Page 45 Review by Dominique
"Who's Trish? She's one of your grown-up friends, I guess."
"On come on... I have to act normal with her... she's just a friend... Christ, I'm glad she didn't see you!"
"What d'ya think? She'd wonder what the hell I'm doing with a teenager."
"You hate me! You're just embarrassed by me!!"
"You're just a kid, and you don't understand. We gotta lay low! I got some Asti Spumante for special occasions. Oh... and the burritos!"
I've read bad 'slice-of-life' stories that seem forced, projecting the artist's best or worst side depending on the image they want to create. This book, a mixture of prose diary entries, accompanying illustrations and multiple page comic sections, isn't that way - from what I can tell, in as much as one person can judge the truthfulness of another's art, this book is unbelievably honest, and as such it really gets inside your head. To what degree it is actually autobiographical is apparently not important to Gloeckner, nor should it be to the reader, as she makes clear in her foreword. Undoubtedly though, one of the things that makes it so effective and affecting is the art. There's no doubt that Gloeckner is an extremely technically proficient illustrator.
This skill, particularly in the comic sections, makes them rather menacing and horrifically life-like. I'm in awe of artists who can draw pictures which actually tell you what is going on in the subject's mind - Gloeckner does this on every page, explaining and revealing, drawing you into these situations, these nightmare places, face to face with these terrible fucking people.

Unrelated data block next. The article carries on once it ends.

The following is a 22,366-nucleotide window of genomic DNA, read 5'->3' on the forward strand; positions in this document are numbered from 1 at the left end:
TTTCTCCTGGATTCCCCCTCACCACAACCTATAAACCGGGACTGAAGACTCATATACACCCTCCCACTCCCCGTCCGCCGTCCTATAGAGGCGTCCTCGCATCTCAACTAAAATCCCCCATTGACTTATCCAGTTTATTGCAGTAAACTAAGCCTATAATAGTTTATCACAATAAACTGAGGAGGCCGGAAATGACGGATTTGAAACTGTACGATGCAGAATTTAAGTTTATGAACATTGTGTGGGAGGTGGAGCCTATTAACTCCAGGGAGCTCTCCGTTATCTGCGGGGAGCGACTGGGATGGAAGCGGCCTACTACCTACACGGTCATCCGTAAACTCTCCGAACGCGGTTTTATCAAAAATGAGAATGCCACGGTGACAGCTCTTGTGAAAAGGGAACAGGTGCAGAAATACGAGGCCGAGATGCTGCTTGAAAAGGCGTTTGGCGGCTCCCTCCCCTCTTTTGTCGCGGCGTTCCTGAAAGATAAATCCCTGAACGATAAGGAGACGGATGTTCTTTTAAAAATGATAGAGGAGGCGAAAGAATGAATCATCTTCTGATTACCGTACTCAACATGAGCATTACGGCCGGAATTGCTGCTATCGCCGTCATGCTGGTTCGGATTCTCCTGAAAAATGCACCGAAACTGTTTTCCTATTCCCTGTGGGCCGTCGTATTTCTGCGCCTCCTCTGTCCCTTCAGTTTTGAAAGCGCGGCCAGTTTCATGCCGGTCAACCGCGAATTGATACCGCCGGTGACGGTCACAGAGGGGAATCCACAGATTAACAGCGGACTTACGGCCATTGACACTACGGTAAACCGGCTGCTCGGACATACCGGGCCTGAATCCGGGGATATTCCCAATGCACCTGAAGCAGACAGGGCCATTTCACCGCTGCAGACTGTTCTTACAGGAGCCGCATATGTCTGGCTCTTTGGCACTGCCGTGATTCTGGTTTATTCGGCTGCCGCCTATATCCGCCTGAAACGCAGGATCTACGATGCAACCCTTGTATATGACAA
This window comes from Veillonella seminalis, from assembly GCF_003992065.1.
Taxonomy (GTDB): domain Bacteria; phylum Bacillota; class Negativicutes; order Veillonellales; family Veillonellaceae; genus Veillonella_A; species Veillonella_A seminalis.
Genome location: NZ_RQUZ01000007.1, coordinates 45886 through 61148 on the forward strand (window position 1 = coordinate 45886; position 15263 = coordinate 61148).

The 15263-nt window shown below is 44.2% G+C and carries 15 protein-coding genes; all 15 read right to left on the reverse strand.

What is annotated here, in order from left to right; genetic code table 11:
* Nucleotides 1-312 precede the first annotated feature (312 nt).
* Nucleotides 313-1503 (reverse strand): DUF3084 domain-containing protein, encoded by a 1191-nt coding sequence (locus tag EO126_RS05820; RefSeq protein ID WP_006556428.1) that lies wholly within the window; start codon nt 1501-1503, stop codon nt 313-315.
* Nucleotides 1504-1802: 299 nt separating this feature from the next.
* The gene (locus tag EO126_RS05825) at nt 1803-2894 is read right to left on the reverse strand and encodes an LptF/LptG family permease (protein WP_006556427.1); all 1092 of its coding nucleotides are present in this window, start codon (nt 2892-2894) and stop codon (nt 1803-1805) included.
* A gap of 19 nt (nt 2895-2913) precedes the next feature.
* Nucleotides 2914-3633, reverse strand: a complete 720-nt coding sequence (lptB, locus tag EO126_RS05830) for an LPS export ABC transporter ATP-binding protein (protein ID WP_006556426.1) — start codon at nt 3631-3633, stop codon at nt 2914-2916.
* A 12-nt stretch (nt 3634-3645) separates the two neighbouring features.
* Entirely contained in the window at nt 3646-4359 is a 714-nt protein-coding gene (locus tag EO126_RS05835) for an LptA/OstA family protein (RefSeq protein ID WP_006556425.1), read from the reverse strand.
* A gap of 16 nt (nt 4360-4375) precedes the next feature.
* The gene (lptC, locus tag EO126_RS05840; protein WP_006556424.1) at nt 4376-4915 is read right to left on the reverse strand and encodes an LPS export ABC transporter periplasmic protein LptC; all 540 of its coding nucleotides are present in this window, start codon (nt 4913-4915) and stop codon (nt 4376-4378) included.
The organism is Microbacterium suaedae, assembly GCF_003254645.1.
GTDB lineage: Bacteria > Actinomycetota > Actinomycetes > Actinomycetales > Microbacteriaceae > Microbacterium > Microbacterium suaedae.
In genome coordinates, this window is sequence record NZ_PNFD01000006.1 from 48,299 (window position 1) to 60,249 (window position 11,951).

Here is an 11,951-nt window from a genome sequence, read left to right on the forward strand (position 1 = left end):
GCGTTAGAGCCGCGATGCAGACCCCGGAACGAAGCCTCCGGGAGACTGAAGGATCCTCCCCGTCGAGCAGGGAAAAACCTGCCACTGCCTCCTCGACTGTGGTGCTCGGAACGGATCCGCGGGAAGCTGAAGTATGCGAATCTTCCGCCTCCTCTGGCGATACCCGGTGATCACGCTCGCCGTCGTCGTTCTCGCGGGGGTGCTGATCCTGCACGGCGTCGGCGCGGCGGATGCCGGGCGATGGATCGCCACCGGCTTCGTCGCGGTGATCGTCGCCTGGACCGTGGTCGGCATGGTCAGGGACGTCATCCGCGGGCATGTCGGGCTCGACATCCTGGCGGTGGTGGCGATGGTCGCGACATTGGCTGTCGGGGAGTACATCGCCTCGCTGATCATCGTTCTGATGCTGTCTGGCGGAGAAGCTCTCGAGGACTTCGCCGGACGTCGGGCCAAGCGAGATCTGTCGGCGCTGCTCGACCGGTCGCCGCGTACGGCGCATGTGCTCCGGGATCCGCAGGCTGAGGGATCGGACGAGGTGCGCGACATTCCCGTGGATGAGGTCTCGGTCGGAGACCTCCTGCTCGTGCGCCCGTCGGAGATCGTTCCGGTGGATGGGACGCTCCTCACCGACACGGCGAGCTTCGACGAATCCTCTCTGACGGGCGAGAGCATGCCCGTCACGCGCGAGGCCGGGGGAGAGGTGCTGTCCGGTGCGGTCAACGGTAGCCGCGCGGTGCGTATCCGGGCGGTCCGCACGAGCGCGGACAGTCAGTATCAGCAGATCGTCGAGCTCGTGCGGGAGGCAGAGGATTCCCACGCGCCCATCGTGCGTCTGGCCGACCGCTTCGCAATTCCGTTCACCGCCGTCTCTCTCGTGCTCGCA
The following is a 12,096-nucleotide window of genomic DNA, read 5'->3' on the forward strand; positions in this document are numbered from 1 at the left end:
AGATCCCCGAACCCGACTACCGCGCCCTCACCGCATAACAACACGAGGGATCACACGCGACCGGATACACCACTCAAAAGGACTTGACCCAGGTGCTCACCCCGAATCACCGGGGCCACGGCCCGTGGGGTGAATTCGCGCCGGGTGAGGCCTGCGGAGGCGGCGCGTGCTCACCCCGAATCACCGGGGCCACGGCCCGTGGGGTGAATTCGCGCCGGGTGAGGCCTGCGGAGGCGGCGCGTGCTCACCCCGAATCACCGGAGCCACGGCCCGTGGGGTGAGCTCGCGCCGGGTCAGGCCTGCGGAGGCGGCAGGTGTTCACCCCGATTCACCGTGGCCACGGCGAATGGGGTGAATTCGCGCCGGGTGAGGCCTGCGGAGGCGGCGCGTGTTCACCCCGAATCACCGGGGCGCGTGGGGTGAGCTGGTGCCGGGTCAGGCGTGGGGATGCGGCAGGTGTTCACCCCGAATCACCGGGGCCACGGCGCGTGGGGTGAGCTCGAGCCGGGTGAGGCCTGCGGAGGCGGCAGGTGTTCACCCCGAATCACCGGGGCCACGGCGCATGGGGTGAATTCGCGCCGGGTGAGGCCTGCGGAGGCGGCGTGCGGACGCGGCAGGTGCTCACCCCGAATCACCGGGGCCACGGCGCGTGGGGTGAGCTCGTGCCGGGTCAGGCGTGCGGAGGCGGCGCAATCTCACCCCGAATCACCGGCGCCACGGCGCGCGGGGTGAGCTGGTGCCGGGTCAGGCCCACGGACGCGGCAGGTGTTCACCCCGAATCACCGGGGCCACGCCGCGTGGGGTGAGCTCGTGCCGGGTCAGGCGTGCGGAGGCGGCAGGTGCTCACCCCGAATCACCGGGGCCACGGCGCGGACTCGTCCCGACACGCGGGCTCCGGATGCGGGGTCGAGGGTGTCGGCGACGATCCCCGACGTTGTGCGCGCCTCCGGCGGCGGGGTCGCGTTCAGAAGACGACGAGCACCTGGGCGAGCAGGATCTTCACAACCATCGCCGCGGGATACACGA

But each event in turn seems to add up to an understanding, or at least some sort of progress. It reminds me a little of Penny Arcade's stuff, (the spoken word/performance artist, not the webcomic) except that Gloeckner seems to have come out the other side intact and able to get on and tell her, and Minnie's stories. Part of me finds it insane that anyone would be this honest and this public, but mostly I'm just in awe of the strength, the force of will and the emotional maturity it must have taken to live this life and make an quasi-autobiographical comic book out of it.
Sadly, but perhaps naturally, the reaction to a book like this - and to the current film - is often outrage or scorn. Rather than deal with the reality, we'd like to imagine the whole thing was artistic license, the ravings of a loony, a publicity stunt to sell more whatever. Or perhaps we're hostile - we ask, why waste your talent drawing such nasty stuff? Gross, thanks a lot, what makes you think we needed to see that? (Or as a friend said to me of the book Prozac Nation; "So she has depression. What makes her think her life is worthy of a book?")
Despite what I've said above, please don't imagine that this is a self-pitying work, full of whiney angst. Somehow, incredibly, Gloeckner has peppered this story with wry humour, laughing affectionately at the naivety of her young protagonists. It's a testament to her own skills that she manages to mix humour and subtlety into such a bold and shocking story. I definitely recommend this book. You may want to read it in small bits, you may only want to read it once and then put it away, but once you have read it, it will certainly stay with you for a long while.